increase of 3-4 degrees Centigrade can cause significant coral death.”
In the Philippines, an estimated 10-15 per cent of the total fisheries come from coral reefs. “Coral reef fish yields range from 20 to 25 metric tons per square kilometer per year for healthy reefs,” says Dr. Angel C. Alcala, former environment secretary.
According to the international marine watchdog group Reef Check, fish species are already starting to disappear from Philippine waters as delicate coral reefs, some of the biggest in the world, are destroyed in the archipelago. In a report last year, the group said coral reefs were already suffering from severe bleaching.
Increasing sea level rise would endanger the drinking water quality and agricultural productivity, weather specialist Rosa Perez said. This is due to possible salt intrusion in coastal soils and fresh water aquifers.
Using simulation in climate change, a PAGASA team has found that the water supply from both Angat Dam in Luzon and Lake Lanao in Mindanao would be at a serious deficit by 2050. Angat Dam supplies most of the water requirements of Metro Manila and irrigates 28,000 hectares of farms. Lake Lanao account for 90 percent of the total hydropower of
Mindanao and serves domestic and irrigation water needs as well.
Climate change also threatens the wildlife species. “If climate zones shift, existing national parks or protected areas would no longer preserve the habitat for plants, fish and wildlife for which they were established,” noted Lulu Bucay in a primer circulated by the Department of Environment and Natural Resources. “Few forests, for instance, could keep up with the predicted temperature change causing hard consequences on the species that depend on them.”
As Dr. Comiso puts it, rising temperatures could reach a point where “various living creatures” would start to die in large numbers. “Such temperatures would vary from species to species,” he said. “But the deaths of these creatures would gravely affect the food supply chain.”
Another consequence: spread of diseases. Greenpeace Philippines said climate change could amplify the proliferation and transmission of vector-borne diseases such as malaria and dengue fever because of changes in water distribution, rising temperature and the increase of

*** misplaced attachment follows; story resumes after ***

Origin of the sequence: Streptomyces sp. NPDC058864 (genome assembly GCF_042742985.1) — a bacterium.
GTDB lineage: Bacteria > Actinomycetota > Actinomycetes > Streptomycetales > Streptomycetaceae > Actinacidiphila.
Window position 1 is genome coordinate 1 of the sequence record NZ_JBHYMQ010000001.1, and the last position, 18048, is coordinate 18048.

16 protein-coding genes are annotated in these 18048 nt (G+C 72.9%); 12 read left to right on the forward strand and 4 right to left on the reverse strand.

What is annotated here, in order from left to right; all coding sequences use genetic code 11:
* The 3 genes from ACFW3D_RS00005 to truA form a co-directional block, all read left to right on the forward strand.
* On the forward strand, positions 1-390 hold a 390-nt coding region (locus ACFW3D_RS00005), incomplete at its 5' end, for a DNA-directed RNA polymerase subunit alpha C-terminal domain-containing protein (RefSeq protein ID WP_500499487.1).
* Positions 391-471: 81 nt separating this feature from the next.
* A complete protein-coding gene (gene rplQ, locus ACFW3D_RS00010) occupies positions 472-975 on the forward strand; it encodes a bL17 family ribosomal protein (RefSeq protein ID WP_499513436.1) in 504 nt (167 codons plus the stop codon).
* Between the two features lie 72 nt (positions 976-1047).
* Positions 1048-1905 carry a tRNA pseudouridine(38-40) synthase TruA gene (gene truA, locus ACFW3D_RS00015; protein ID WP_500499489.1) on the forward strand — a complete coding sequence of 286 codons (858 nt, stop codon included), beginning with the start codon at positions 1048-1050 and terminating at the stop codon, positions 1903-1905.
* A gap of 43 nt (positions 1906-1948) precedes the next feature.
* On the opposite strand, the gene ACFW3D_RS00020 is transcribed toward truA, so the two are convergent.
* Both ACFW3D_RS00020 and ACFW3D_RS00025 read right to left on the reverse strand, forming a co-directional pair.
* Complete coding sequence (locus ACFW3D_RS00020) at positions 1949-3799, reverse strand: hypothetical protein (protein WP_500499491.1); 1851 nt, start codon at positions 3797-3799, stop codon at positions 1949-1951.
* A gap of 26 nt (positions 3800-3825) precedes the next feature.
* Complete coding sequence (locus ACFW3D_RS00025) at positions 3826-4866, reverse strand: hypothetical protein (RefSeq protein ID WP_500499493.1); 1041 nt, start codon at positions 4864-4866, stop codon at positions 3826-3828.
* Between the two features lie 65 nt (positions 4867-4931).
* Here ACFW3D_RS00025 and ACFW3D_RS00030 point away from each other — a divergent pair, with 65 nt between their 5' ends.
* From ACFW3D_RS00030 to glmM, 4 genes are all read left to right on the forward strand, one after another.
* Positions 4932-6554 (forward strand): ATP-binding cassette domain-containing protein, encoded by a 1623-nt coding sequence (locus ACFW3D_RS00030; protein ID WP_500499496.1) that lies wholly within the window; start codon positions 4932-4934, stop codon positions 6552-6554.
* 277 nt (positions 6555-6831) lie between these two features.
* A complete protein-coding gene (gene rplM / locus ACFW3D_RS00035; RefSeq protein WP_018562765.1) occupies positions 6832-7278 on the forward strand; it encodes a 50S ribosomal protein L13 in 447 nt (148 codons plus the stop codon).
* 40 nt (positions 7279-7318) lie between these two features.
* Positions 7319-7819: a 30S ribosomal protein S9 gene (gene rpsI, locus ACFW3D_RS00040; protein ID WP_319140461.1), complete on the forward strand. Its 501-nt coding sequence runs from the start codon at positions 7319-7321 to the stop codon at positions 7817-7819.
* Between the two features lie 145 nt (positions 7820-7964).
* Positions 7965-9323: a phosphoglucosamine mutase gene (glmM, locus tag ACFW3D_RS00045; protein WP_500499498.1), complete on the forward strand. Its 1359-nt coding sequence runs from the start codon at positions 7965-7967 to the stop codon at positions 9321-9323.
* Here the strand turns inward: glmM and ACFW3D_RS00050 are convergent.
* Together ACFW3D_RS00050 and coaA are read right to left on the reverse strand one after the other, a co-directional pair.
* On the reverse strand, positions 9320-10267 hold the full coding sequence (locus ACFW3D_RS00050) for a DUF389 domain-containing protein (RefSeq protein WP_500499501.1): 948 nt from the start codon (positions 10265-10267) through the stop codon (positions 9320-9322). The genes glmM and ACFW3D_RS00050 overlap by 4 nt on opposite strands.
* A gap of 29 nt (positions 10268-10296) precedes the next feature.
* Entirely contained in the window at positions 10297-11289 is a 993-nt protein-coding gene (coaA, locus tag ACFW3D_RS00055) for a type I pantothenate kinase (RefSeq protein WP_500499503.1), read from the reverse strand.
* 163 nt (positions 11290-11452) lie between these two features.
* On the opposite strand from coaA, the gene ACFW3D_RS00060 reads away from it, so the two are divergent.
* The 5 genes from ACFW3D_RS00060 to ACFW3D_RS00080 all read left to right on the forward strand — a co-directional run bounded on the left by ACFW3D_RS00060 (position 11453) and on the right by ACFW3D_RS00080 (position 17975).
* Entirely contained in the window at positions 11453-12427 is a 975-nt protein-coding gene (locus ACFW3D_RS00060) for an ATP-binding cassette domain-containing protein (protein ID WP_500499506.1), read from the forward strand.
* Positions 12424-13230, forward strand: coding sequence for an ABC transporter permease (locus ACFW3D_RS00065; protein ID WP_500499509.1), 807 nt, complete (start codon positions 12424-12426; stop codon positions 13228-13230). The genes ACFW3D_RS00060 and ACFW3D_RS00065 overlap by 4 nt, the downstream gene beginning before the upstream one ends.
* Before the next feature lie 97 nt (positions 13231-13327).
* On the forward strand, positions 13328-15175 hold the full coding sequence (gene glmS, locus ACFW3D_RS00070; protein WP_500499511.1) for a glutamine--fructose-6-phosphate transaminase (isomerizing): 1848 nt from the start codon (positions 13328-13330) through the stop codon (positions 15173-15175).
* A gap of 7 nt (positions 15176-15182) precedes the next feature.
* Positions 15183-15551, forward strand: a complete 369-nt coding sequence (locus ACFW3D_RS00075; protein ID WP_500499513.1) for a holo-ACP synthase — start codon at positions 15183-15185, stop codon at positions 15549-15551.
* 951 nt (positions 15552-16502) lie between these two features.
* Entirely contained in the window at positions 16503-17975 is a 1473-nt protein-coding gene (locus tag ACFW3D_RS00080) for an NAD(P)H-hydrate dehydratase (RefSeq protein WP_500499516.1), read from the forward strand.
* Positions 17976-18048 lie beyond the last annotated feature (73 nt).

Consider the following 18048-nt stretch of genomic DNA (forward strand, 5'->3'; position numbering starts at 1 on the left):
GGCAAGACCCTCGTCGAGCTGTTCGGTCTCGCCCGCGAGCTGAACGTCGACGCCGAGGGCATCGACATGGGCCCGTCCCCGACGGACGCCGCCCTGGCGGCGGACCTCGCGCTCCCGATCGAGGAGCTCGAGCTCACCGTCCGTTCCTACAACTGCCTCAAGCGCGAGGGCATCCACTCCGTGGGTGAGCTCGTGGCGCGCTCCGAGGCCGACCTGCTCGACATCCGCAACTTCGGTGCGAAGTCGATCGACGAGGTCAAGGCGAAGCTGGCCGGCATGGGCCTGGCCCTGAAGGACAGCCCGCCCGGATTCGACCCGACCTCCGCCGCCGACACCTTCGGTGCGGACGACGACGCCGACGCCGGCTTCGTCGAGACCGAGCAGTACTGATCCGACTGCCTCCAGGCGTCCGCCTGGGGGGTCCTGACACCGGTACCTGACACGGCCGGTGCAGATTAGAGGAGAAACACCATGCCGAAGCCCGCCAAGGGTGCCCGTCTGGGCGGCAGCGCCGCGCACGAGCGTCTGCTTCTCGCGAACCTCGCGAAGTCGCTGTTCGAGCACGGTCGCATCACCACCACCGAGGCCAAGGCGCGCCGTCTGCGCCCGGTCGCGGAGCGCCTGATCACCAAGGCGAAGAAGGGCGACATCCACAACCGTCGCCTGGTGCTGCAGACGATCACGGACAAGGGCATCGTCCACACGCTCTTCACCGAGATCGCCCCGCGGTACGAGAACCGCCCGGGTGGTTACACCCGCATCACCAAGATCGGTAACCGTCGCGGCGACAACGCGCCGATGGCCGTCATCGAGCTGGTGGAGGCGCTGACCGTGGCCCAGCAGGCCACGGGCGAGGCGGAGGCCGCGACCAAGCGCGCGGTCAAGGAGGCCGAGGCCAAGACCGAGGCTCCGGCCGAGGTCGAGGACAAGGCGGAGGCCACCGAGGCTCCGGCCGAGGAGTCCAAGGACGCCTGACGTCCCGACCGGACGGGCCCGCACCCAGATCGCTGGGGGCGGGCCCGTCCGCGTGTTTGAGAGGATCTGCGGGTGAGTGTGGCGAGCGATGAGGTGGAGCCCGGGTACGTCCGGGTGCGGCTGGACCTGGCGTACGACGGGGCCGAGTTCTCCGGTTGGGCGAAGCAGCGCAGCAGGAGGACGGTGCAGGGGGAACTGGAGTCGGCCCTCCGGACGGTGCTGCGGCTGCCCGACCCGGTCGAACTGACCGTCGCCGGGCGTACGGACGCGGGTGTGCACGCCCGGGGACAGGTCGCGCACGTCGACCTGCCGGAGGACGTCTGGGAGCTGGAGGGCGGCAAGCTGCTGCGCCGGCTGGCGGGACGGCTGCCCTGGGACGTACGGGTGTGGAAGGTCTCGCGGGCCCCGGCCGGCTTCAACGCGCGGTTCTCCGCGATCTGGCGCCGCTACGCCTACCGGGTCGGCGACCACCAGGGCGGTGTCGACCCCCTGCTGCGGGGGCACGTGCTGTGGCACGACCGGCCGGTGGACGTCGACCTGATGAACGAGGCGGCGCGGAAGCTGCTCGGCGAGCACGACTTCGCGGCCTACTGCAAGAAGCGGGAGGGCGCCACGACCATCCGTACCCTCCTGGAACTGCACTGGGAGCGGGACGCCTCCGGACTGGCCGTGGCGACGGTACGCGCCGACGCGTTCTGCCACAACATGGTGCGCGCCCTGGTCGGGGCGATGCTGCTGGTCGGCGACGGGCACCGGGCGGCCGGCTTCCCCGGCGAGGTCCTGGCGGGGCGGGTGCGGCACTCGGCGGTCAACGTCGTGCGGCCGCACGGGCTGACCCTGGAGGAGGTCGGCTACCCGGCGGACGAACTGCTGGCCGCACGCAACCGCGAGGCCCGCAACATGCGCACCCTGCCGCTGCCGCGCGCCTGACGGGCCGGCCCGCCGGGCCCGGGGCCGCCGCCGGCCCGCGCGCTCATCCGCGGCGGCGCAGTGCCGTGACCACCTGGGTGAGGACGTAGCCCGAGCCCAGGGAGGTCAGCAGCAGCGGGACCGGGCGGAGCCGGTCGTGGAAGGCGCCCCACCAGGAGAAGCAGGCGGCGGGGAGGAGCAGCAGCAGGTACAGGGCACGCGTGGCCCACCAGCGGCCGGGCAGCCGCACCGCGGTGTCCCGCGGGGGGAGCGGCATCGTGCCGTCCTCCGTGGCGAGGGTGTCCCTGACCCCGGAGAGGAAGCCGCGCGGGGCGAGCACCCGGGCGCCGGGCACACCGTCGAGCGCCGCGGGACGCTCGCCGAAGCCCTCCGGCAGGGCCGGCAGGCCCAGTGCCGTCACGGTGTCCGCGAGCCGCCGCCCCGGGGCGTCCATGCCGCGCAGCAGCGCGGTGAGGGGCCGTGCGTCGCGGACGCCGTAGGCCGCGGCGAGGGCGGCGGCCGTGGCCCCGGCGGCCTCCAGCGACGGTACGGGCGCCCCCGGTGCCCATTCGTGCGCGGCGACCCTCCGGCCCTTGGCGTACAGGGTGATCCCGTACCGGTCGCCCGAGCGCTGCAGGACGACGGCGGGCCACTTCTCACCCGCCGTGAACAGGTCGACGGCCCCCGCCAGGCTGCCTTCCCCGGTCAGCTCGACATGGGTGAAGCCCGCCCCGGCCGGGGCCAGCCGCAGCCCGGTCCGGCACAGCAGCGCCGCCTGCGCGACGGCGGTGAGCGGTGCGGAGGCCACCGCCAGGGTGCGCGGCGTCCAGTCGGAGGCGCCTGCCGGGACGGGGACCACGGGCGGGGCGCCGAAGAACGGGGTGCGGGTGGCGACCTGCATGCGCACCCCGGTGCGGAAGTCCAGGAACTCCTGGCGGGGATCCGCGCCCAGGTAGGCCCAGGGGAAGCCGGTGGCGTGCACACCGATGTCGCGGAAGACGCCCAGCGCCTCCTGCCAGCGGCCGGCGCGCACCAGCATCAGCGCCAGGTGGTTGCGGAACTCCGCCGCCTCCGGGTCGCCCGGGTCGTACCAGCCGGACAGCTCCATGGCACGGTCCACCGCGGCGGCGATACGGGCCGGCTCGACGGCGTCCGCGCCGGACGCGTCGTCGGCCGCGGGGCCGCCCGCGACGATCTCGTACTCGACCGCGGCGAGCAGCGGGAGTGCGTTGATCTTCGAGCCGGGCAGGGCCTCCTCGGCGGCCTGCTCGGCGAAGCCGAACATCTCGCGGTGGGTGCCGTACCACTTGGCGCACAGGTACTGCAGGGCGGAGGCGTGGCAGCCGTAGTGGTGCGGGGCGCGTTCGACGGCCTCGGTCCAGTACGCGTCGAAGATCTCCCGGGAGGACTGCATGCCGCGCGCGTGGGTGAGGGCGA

“Global climate change will have diverse, escalating impacts on human health,” said Tony McMichael, a professor at Australia’s National University, who launched an international effort to study global environmental change and health.
Global warming refers to an increase in average global temperatures, which in turn cause climate change. “To completely understand why global warming happens, it is important to know that our atmosphere, which is made up of gases such as nitrogen, oxygen, and carbon dioxide as well as water vapor, has a profound influence on Earth’s surface temperature,” explains the Worldwatch Institute.
Gases such as carbon dioxide and methane absorb heat, thus reducing the amount that escapes back to space. “As the atmosphere absorbs heat energy,” Worldwatch notes, “it warms the oceans and the surface of the Earth. This process is called the greenhouse effect. Without this effect, the Earth’s atmosphere would average about 50 degrees Fahrenheit colder, making it impossible to sustain life on Earth. Rising levels of heat absorbing greenhouse gases such as carbon dioxide in the atmosphere will increase global temperatures (called global warming).”
“The consequence of global climate change are so pressing that it doesn’t matter who was responsible for the past; what matters is who is responsible for the future – and that means all of us,” declared actor Arnold Schwarzenegger, governor of California. “The rich nations and the poor nations have different responsibilities. But one responsibility we all have, and that is action… action, action, action!”
“The issue is not stopping global warming – this will almost certainly not be possible within most of our lifetimes,” notes Worldwatch’s Christopher Flavin. “Rather, the challenge is to slow the production of greenhouse gases immediately, so as to avoid the most sudden and catastrophic climate changes. If trends continue unabated, only radical, draconian measures would be sufficient to save the climate later on.” — ***